William Hubbs Rehnquist was born in the midwestern state of Wisconsin in 1924. He was raised in a well-to-do household, where he embraced his parents' respect for leaders of the Republican Party. As a child, he had unusually lofty goals. He once told his public school teacher that his career plans were to "change the world."
As a teenager during World War II, he volunteered as a neighborhood civil defense officer, and later joined the Army Air Corp. He received degrees from both Stanford and Harvard Universities before earning his law degree at Stanford in 1952. He graduated first in his class and was known as an able debater with conservative views.
Later that year, he began his career as a law clerk for Supreme Court Justice Robert Jackson, the chief prosecutor of Nazi war criminals at the Nuremburg trials. Following his 18-month clerkship, he practiced law, served as an Assistant Attorney General at the U.S. Department of Justice and became increasingly active in Republican politics. At the age of 47, in 1972, he was nominated by President Richard Nixon to the Supreme Court.
Attorney Tom Goldstein, who has argued more than a dozen cases before the Supreme Court says history will judge Chief Justice Rehnquist as the architect of the conservative revolution in the Supreme Court. Mr. Goldstein says Justice Rehnquist began to make an impact 30 years ago with opinions he wrote on states rights, affirmative action and the balance between church and state.
He was often the lone dissenter in those cases, Mr. Goldstein says, but his conservative views would eventually be shared by a majority. "The Chief Justice's path-breaking opinions when he was a new justice were in the 1970s, even in the early 1980s, were the things that he believed most strongly in, he tended to be in dissent because the court was much more liberal then. The Chief Justice's ideas hadn't taken hold. But what you can see, is instances in which he wrote dissents then and those positions are starting to take hold as the majority."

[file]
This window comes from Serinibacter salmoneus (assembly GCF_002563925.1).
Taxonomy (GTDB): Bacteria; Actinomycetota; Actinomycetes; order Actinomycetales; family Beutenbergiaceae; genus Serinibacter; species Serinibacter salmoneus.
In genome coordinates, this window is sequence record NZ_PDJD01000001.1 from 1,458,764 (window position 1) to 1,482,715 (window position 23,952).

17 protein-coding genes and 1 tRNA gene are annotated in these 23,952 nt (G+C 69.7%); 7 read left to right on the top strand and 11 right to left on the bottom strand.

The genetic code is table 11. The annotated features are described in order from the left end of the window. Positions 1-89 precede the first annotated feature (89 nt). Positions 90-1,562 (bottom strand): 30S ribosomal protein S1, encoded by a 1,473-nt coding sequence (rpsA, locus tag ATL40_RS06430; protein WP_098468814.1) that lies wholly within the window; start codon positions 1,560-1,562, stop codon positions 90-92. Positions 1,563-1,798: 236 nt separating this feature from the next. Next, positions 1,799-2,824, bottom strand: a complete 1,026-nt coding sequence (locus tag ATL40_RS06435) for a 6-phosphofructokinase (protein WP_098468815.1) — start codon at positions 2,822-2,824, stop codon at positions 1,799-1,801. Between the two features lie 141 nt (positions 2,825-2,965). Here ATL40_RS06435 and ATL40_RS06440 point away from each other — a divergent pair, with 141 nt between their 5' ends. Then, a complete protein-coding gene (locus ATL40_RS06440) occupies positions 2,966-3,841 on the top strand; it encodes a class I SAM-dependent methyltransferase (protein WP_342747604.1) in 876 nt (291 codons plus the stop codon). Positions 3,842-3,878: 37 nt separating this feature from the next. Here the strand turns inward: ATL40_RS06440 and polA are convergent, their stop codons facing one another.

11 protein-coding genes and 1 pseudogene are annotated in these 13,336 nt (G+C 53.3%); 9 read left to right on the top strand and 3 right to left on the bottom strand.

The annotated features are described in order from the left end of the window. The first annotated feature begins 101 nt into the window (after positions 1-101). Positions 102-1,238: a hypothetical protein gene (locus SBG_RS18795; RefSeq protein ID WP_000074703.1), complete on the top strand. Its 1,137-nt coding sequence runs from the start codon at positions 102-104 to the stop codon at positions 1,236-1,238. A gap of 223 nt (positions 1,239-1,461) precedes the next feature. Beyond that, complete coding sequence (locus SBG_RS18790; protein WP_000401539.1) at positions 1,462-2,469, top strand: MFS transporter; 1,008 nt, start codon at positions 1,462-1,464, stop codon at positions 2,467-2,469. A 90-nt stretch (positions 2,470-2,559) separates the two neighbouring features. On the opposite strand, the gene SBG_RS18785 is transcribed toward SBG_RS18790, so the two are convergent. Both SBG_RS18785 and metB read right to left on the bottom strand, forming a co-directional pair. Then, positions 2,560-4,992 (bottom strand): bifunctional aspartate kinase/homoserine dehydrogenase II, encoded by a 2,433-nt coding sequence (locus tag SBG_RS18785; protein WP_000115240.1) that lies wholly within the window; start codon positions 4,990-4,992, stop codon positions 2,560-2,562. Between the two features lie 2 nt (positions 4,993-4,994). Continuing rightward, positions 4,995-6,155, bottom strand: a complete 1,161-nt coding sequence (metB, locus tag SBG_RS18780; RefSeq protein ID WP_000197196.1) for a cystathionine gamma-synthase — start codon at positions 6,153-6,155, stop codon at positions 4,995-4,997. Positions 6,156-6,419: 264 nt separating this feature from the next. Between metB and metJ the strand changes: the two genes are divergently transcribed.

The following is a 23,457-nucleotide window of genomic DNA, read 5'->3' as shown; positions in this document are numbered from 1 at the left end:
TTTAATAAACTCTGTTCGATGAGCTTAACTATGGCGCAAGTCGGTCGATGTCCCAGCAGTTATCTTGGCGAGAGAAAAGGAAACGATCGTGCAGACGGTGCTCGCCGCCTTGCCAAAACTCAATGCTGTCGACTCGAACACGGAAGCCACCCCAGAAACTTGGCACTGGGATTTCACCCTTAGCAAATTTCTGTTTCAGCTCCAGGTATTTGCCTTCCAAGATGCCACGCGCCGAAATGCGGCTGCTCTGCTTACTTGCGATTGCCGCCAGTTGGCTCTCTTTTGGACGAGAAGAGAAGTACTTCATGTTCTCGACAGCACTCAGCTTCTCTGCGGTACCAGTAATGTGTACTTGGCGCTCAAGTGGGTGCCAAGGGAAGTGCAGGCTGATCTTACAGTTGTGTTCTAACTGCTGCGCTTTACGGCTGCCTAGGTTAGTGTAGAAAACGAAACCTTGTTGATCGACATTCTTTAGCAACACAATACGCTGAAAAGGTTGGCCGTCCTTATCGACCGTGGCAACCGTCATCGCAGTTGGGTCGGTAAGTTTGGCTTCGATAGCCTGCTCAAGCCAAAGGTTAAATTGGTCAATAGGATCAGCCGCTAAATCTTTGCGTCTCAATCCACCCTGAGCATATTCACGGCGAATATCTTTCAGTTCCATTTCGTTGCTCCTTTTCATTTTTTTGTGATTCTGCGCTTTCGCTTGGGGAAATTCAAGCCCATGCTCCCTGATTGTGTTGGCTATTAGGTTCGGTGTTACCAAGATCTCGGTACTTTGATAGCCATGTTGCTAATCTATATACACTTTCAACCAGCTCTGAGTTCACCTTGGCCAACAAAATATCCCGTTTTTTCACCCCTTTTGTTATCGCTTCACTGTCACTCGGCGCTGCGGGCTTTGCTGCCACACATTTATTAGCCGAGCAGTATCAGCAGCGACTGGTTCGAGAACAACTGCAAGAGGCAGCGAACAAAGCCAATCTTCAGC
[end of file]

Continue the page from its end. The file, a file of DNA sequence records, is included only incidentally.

Mr. Goldstein adds, "He is responsible for the birth and growth of conservative legal thought in the country. He is a historic figure; it is what he will be remembered for, as one of the great Chief Justices. He administered the federal courts, has administered them very, very well. And on top of that he has caused a seismic shift in the way that we think about the law on issues that affect us every day."
He was not always able to persuade the Court to his point of view. As an associate justice, for example, he was in the minority in the 1973 landmark Roe v. Wade decision, which made abortion legal. And in several cases brought before the Supreme Court during his tenure as Chief Justice, the Court continued to rule in favor of a woman's right to choose.
He was nominated by President Ronald Reagan to serve as the 16th Chief Justice in 1986. As Chief Justice, he often was able to forge a narrow majority that helped shift power away from the Federal government to the states. Among his majority opinions: a 1995 landmark decision on the rights of states in which he said that a federal law banning guns near schools was unconstitutional because the states, not Congress, had the power to control such activity. He also supported school vouchers, which allowed students to attend religious educational institutions using state funds.